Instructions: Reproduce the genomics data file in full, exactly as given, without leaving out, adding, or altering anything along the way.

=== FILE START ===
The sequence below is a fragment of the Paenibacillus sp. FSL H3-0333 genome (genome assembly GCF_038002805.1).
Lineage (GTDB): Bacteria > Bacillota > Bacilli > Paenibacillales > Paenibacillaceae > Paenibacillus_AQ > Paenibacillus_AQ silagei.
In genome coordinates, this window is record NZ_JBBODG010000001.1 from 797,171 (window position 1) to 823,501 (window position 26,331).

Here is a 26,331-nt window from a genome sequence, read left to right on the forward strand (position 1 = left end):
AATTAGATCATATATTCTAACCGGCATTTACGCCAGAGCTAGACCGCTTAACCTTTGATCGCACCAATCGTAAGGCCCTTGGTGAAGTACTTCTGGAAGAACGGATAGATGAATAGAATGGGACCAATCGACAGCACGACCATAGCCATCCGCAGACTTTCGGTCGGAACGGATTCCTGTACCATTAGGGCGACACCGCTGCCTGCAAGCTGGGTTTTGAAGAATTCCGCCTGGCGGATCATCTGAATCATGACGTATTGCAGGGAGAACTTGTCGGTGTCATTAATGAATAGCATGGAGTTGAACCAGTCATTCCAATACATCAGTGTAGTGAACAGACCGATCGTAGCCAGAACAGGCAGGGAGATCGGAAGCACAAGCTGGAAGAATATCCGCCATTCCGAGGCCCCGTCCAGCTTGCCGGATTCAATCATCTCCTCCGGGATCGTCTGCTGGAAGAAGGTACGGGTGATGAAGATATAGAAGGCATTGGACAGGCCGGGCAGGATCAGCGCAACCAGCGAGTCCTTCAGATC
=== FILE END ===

The sequence below is a fragment of the Paenibacillus sp. FSL H3-0333 genome (genome assembly GCF_038002805.1).
Lineage (GTDB): Bacteria > Bacillota > Bacilli > Paenibacillales > Paenibacillaceae > Paenibacillus_AQ > Paenibacillus_AQ silagei.
In genome coordinates, this window is record NZ_JBBODG010000001.1 from 797,171 (window position 1) to 823,501 (window position 26,331).

Here is a 26,331-nt window from a genome sequence, read left to right on the forward strand (position 1 = left end):
AATTAGATCATATATTCTAACCGGCATTTACGCCAGAGCTAGACCGCTTAACCTTTGATCGCACCAATCGTAAGGCCCTTGGTGAAGTACTTCTGGAAGAACGGATAGATGAATAGAATGGGACCAATCGACAGCACGACCATAGCCATCCGCAGACTTTCGGTCGGAACGGATTCCTGTACCATTAGGGCGACACCGCTGCCTGCAAGCTGGGTTTTGAAGAATTCCGCCTGGCGGATCATCTGAATCATGACGTATTGCAGGGAGAACTTGTCGGTGTCATTAATGAATAGCATGGAGTTGAACCAGTCATTCCAATACATCAGTGTAGTGAACAGACCGATCGTAGCCAGAACAGGCAGGGAGATCGGAAGCACAAGCTGGAAGAATATCCGCCATTCCGAGGCCCCGTCCAGCTTGCCGGATTCAATCATCTCCTCCGGGATCGTCTGCTGGAAGAAGGTACGGGTGATGAAGATATAGAAGGCATTGGACAGGCCGGGCAGGATCAGCGCAACCAGCGAGTCCTTCAGATC